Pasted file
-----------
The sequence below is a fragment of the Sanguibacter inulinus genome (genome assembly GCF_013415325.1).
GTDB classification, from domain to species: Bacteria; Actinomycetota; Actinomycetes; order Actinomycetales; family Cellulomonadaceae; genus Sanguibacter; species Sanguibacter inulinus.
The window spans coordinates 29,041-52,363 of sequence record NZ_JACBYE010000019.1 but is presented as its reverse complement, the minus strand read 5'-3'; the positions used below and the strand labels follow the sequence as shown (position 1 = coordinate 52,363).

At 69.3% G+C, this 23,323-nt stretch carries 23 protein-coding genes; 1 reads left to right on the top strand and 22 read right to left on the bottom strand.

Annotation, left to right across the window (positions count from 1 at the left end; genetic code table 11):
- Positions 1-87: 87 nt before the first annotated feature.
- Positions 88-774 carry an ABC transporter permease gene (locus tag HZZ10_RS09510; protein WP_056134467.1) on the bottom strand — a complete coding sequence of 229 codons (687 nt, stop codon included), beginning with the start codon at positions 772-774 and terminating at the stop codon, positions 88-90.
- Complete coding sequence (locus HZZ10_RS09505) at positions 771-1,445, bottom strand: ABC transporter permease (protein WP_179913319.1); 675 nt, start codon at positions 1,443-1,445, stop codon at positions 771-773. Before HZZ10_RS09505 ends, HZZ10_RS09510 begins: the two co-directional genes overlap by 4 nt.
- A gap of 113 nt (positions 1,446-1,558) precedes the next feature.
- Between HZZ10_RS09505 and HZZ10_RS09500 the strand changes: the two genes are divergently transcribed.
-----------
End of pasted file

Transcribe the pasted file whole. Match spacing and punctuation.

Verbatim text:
The sequence below is a fragment of the Sanguibacter inulinus genome (genome assembly GCF_013415325.1).
GTDB classification, from domain to species: Bacteria; Actinomycetota; Actinomycetes; order Actinomycetales; family Cellulomonadaceae; genus Sanguibacter; species Sanguibacter inulinus.
The window spans coordinates 29,041-52,363 of sequence record NZ_JACBYE010000019.1 but is presented as its reverse complement, the minus strand read 5'-3'; the positions used below and the strand labels follow the sequence as shown (position 1 = coordinate 52,363).

At 69.3% G+C, this 23,323-nt stretch carries 23 protein-coding genes; 1 reads left to right on the top strand and 22 read right to left on the bottom strand.

Annotation, left to right across the window (positions count from 1 at the left end; genetic code table 11):
- Positions 1-87: 87 nt before the first annotated feature.
- Positions 88-774 carry an ABC transporter permease gene (locus tag HZZ10_RS09510; protein WP_056134467.1) on the bottom strand — a complete coding sequence of 229 codons (687 nt, stop codon included), beginning with the start codon at positions 772-774 and terminating at the stop codon, positions 88-90.
- Complete coding sequence (locus HZZ10_RS09505) at positions 771-1,445, bottom strand: ABC transporter permease (protein WP_179913319.1); 675 nt, start codon at positions 1,443-1,445, stop codon at positions 771-773. Before HZZ10_RS09505 ends, HZZ10_RS09510 begins: the two co-directional genes overlap by 4 nt.
- A gap of 113 nt (positions 1,446-1,558) precedes the next feature.
- Between HZZ10_RS09505 and HZZ10_RS09500 the strand changes: the two genes are divergently transcribed.